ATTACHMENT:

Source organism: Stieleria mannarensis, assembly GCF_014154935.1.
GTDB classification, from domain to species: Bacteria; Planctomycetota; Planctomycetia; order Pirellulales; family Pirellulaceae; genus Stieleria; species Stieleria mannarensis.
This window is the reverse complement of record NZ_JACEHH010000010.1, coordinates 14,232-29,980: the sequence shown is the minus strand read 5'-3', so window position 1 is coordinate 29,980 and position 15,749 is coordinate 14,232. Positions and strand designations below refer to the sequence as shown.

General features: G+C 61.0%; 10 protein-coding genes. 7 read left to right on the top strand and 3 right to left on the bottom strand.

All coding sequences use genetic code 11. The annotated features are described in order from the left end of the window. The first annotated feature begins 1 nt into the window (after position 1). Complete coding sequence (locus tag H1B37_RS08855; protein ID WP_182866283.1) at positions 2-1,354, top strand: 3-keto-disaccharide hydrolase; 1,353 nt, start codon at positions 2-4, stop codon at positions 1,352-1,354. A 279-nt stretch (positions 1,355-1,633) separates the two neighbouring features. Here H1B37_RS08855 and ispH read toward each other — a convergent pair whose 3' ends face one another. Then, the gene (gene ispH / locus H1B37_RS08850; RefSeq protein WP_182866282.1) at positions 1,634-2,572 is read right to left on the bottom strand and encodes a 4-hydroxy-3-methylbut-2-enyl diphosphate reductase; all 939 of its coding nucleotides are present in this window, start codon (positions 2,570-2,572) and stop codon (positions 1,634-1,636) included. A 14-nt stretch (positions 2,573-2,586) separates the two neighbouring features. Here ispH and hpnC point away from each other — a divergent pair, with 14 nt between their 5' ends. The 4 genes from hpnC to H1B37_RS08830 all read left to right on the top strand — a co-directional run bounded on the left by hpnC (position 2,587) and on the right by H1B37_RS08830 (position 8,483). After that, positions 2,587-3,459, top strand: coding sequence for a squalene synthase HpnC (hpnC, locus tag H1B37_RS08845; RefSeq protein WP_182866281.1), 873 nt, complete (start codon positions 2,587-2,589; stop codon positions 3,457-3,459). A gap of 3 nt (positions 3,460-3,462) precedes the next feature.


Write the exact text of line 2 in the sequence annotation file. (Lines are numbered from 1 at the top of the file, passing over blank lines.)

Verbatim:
GTDB classification, from domain to species: Bacteria; Planctomycetota; Planctomycetia; order Pirellulales; family Pirellulaceae; genus Stieleria; species Stieleria mannarensis.